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World J Hepatol. 2017 Jul 28;9(21):907-920. doi: 10.4254/wjh.v9.i21.907.

Chemotherapy for hepatocellular carcinoma: The present and the future.

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Marco Le Grazie, Maria Rosa Biagini, Mirko Tarocchi, Simone Polvani, Andrea Galli, Gastroenterology Research Unit, Department of Experimental and Clinical Biochemical Sciences "Mario Serio", University of Florence, 50139 Florence, Italy.


Hepatocellular carcinoma (HCC) is the most common primary tumor of the liver. Its relationship to chronic liver diseases, in particular cirrhosis, develops on a background of viral hepatitis, excessive alcohol intake or metabolic steatohepatitis, leads to a high incidence and prevalence of this neoplasia worldwide. Despite the spread of HCC, its treatment it's still a hard challenge, due to high rate of late diagnosis and to lack of therapeutic options for advanced disease. In fact radical surgery and liver transplantation, the most radical therapeutic approaches, are indicated only in case of early diagnosis. Even local therapies, such as transarterial chemoembolization, find limited indications, leading to an important problem regarding treatment of advanced disease. In this situation, until terminal HCC occurs, systemic therapy is the only possible approach, with sorafenib as the only standard treatment available. Anyway, the efficacy of this drug is limited and many efforts are necessary to understand who could benefit more with this treatment. Therefore, other molecules for a targeted therapy were evaluated, but only regorafenib showed promising results. Beside molecular target therapy, also cytotoxic drugs, in particular oxaliplatin- and gemcitabine-based regimens, and immune-checkpoint inhibitors were tested with interesting results. The future of the treatment of this neoplasia is linked to our ability to understand its mechanisms of resistance and to find novel therapeutic targets, with the objective to purpose individualized approaches to patients affected by advanced HCC.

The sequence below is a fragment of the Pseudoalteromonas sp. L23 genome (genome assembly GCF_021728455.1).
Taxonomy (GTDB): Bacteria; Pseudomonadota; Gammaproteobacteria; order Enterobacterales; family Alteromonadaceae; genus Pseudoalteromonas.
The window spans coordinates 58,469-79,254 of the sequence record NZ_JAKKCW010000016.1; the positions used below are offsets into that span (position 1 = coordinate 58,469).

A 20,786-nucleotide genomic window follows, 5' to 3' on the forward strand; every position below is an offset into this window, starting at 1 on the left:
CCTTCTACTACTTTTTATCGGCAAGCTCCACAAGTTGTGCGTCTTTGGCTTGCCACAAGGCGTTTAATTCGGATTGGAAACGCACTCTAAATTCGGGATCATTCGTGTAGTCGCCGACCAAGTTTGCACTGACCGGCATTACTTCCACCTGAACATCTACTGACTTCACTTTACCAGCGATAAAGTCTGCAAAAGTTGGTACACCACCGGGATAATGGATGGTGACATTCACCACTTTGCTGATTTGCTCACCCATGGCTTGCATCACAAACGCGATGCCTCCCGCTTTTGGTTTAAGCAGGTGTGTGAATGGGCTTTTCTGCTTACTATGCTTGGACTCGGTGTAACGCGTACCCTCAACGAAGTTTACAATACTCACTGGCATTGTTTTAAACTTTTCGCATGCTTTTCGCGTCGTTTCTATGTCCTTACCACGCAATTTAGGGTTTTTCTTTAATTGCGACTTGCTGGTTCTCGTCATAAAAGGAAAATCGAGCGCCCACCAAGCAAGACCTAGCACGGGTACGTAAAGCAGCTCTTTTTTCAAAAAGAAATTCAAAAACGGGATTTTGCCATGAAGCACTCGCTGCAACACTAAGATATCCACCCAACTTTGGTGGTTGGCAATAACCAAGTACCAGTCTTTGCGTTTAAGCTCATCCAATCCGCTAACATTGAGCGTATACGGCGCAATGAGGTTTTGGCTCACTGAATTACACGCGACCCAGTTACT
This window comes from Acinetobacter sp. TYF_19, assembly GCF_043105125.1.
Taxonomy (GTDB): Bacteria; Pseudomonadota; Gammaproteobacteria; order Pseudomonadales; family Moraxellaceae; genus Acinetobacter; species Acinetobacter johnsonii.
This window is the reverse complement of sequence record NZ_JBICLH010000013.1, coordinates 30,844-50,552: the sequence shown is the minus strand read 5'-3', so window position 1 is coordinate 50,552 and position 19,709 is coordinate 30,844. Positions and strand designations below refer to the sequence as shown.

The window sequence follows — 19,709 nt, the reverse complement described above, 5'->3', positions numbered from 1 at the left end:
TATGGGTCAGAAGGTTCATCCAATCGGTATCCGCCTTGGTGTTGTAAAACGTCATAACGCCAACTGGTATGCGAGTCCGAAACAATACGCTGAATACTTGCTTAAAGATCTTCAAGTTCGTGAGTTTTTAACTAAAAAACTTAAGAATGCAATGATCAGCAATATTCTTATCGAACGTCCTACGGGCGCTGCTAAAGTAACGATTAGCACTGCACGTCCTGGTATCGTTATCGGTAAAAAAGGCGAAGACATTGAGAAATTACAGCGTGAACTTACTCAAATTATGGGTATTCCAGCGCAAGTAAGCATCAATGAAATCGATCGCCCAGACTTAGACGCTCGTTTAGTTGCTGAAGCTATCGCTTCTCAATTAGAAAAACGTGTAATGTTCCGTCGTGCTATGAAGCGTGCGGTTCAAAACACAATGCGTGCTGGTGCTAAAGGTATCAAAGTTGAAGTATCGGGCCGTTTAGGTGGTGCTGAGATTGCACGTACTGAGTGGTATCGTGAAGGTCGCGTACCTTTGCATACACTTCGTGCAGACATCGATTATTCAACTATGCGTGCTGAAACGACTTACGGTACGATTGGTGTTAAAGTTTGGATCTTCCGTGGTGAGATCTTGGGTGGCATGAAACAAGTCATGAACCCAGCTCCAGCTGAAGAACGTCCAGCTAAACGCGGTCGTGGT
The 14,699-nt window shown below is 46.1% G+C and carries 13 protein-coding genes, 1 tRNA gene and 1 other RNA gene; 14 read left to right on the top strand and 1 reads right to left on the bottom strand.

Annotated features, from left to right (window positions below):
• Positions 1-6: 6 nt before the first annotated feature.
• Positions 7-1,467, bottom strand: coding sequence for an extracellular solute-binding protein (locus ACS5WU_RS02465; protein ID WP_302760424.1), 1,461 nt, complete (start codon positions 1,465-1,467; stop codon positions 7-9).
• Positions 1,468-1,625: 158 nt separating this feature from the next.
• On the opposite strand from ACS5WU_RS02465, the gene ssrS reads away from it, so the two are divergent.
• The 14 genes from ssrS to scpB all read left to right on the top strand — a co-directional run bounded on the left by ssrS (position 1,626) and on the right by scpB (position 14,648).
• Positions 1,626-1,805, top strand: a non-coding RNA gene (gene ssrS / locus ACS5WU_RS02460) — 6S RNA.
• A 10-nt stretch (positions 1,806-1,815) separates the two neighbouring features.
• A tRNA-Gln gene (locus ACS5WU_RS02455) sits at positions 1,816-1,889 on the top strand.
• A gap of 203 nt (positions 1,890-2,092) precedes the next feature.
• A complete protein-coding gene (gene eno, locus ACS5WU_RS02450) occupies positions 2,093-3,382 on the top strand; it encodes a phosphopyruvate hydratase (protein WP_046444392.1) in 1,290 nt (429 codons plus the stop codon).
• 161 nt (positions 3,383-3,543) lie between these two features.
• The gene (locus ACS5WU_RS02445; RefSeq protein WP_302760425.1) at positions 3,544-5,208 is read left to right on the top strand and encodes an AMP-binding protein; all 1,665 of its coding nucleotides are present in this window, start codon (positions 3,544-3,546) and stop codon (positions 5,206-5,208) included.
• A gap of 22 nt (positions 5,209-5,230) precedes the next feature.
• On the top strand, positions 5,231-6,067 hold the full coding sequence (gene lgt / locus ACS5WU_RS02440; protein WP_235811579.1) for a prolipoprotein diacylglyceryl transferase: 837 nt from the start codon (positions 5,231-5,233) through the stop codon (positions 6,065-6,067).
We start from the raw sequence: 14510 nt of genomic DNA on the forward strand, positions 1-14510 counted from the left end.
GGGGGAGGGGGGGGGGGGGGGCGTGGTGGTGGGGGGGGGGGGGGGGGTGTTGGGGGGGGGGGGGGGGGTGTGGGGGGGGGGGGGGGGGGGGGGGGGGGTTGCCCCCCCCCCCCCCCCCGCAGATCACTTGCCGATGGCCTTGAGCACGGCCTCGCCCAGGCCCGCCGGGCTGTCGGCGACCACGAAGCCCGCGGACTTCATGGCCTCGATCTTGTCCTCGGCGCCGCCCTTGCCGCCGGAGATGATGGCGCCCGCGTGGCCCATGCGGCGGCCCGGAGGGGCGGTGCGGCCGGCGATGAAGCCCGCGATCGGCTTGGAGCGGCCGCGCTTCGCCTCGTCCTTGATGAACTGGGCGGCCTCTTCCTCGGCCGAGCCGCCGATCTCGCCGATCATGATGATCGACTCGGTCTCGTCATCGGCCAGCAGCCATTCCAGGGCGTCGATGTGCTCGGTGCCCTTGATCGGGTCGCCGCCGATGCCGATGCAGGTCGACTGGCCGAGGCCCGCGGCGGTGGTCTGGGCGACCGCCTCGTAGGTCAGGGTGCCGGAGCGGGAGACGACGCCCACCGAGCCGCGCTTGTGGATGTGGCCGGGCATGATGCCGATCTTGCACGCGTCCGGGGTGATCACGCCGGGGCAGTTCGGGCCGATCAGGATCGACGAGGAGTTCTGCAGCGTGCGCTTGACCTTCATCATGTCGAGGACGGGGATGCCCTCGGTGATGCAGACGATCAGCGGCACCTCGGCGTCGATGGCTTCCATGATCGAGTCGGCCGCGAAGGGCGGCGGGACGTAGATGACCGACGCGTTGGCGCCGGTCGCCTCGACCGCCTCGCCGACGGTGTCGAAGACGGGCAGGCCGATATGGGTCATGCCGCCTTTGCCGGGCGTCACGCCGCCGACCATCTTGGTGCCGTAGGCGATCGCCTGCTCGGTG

Chemotherapy; Cytotoxic therapy; Hepatocellular carcinoma; Immunotherapy; Molecular targeted therapy; Perspectives; Systemic therapy

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Conflict-of-interest statement: The authors declare no potential conflicts of interest or financial support.

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